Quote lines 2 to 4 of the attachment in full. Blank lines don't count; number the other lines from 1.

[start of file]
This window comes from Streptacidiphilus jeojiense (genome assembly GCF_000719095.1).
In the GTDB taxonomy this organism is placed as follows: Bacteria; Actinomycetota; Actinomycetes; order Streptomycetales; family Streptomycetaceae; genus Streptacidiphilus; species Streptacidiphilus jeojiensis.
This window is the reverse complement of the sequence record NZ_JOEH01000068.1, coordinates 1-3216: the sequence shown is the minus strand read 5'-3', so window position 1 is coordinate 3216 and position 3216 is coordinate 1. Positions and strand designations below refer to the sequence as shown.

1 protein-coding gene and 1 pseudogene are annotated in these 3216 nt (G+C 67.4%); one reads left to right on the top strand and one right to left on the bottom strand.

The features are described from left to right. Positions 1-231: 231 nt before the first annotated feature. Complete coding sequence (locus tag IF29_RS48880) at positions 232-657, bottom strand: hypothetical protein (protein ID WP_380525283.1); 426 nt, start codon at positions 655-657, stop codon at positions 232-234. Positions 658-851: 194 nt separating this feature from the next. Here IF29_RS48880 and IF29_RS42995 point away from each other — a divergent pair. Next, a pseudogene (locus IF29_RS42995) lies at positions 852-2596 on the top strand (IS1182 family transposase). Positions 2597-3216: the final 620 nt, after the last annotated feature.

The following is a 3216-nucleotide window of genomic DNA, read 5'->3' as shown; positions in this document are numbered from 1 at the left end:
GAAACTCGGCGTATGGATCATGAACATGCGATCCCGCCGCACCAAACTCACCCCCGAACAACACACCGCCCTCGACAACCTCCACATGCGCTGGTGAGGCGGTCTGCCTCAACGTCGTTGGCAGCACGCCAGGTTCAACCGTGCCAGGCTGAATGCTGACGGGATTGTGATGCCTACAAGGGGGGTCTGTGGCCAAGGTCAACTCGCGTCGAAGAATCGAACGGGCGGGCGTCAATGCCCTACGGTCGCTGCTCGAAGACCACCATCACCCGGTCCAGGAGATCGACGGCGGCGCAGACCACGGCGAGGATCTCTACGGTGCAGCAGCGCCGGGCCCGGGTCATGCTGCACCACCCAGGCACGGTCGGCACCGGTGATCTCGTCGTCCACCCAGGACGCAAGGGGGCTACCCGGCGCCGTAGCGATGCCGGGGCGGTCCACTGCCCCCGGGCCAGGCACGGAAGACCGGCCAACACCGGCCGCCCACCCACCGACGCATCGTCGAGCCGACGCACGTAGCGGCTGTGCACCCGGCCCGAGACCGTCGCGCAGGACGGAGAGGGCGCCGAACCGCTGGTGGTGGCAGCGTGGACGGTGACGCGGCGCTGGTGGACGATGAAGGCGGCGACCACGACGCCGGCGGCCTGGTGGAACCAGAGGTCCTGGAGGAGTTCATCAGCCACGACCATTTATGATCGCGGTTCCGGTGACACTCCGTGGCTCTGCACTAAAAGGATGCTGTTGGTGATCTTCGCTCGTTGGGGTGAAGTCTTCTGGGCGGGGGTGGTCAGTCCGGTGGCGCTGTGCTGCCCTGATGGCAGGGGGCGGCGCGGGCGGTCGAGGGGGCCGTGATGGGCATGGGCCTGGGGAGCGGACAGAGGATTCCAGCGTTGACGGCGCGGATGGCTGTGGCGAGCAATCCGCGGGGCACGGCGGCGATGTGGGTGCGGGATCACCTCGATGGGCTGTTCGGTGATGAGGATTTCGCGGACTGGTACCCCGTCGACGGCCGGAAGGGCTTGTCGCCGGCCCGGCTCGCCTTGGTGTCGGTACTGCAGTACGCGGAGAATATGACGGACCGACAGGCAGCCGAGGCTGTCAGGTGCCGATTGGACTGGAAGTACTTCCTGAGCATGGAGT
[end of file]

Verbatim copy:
In the GTDB taxonomy this organism is placed as follows: Bacteria; Actinomycetota; Actinomycetes; order Streptomycetales; family Streptomycetaceae; genus Streptacidiphilus; species Streptacidiphilus jeojiensis.
This window is the reverse complement of the sequence record NZ_JOEH01000068.1, coordinates 1-3216: the sequence shown is the minus strand read 5'-3', so window position 1 is coordinate 3216 and position 3216 is coordinate 1. Positions and strand designations below refer to the sequence as shown.

1 protein-coding gene and 1 pseudogene are annotated in these 3216 nt (G+C 67.4%); one reads left to right on the top strand and one right to left on the bottom strand.